Ratings, Davis remind O's: Be wary of NL talent Balance of power shifts toward AL


November 07, 1993|By JIM HENNEMAN

Here's a bit of unsolicited advice for Roland Hemond as he makes final preparations for the Orioles' expected off-season shopping and swapping spree:

Be wary of agents, and general managers, bearing glossy National League statistics. The evidence suggests they could be tainted and that the NL, like the old gray mare, ain't what it used to be.

The Orioles, of course, should hardly need a reminder. Visions of Curt Schilling during the postseason, coupled with the performances of Pete Harnisch and Steve Finley, bring back painful memories of the Glenn Davis trade.

Nobody will ever know the numbers a healthy Davis would have had in Baltimore, but that trade could be Exhibit A in a comparison of the two leagues. Before last season, Davis (with 86) ranked 16th among NL home run hitters over the previous five years -- even though he had been out of the league for the previous two.

Harnisch, Schilling and Finley have had more impact in the NL than expected, even taking into consideration all three were in the developmental stage when they were traded. In recent years that has been the rule, rather than the exception.

The player ratings released last week perhaps are as much indication of the American League's recent superiority as its 8-3 record over the past 11 years in the All-Star Game (with six straight wins) and the World Series (three in a row). The ratings, which cover the past two years, are compiled by the Elias Sports Bureau and serve as guidelines in arbitration cases.

Of the 31 "A"-ranked outfielders and first basemen in the NL, nine started in the AL. Conversely, only four of the AL's top 33 players in the same category started in the NL.

The numbers are just as one-sided among starting pitchers. Of the top 24 in the NL, 10 came from the AL, and only four of the highest-rated starters originated in the NL.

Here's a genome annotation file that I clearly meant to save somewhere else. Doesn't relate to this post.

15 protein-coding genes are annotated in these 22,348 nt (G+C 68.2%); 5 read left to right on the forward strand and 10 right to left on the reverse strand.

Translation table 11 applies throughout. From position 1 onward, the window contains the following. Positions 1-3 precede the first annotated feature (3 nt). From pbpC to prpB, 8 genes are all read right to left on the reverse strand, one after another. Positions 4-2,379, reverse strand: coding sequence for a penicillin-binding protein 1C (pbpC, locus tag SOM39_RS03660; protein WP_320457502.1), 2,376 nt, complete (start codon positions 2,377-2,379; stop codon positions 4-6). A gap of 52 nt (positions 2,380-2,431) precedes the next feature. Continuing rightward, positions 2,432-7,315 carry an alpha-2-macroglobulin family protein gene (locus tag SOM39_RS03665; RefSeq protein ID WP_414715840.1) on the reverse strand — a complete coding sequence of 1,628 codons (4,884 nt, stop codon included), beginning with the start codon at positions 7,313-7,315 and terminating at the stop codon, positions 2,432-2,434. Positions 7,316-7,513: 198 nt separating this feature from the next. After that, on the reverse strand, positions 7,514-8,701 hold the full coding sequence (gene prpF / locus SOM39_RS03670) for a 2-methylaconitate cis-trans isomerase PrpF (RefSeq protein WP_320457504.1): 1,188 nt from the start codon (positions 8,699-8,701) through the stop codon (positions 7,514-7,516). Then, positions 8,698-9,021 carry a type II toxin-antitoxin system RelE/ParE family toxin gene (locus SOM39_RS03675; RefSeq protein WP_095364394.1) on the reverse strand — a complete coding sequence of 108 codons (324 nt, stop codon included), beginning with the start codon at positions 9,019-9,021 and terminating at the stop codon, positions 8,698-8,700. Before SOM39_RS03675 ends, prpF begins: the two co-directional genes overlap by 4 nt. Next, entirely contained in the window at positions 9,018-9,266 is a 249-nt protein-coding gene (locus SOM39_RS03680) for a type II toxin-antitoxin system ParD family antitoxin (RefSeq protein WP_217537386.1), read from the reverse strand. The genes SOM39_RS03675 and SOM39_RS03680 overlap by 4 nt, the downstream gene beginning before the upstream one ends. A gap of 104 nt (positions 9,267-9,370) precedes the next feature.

For every Davis or Kevin Mitchell, neither of whom adjusted to the AL, there is a Phil Plantier, Sammy Sosa or Pete Incaviglia who flourished after going in the opposite direction -- not to mention established players such as Eddie Murray and Fred McGriff.

The NL could put together a formidable staff of pitchers with roots from the AL -- including starters Jose Rijo, Bill Swift, Dennis Martinez, Harnisch, Schilling, Mike Morgan, Jose Guzman, Greg Swindell, Doug Drabek, Bob Tewksbury and relievers Bryan Harvey and Mitch Williams.

You wouldn't trade that group for David Cone, Dave Stewart (who broke in with the Los Angeles Dodgers as a reliever), Tim Belcher, Danny Darwin and Rick Aguilera, the best of the ex-NLers in the AL over the past two years.

This is not to suggest that the player ratings are beyond dispute (Leo Gomez is ranked one notch above Dean Palmer among third basemen). But the numbers appear overwhelming enough to suggest they are an indication that the NL has lost the balance of power it once held for more than 20 years.

For the AL, it is a buyer-beware market. You might want to keep that in mind as you read on.

First (base) things first

While the Orioles continue their search for more pitching depth, it is obvious they intend to add a hitter while being a prime player in the free-agent field. Free-agent first basemen Rafael Palmeiro and Will Clark are the most likely targets.

It will cost a lot to sign either. Palmeiro turned down a $25 million, five-year offer from the Texas Rangers, who will be under a lot of pressure to re-sign him. Clark is coming off an off-year -- and a $16 million, four-year contract with the San Francisco Giants. Both turn 30 next year, Clark in March, Palmeiro in September.

Palmeiro is coming off the best year, but Clark has been more consistent. Palmeiro will be the No. 1 choice, but the Orioles probably have a better chance of signing Clark.

As distasteful as it may seem to some, Murray could be a more economical and shorter-range alternative. In his last three years with the Orioles (1986 to 1988), Murray was unhappy and, by his previous standards, unproductive (259 RBIs).

He will be 38 in February and his power has diminished. But -- and this might shock some casual observers -- in the past five years only Barry Bonds (514) has driven in more runs in the NL than Murray (472) and Clark (468).

Jack of all trades?

The Chicago White Sox are finding out that winning this year's Cy Young Award has not increased Jack McDowell's trade value. And make no mistake, the White Sox are interested in moving the man who has been their ace for the past three years.

Although he's only 27, McDowell is the oldest member of the AL's best and youngest starting rotation. Alex Fernandez is perceived as the new No. 1, with Wilson Alvarez and Jason Bere moving into prominence.

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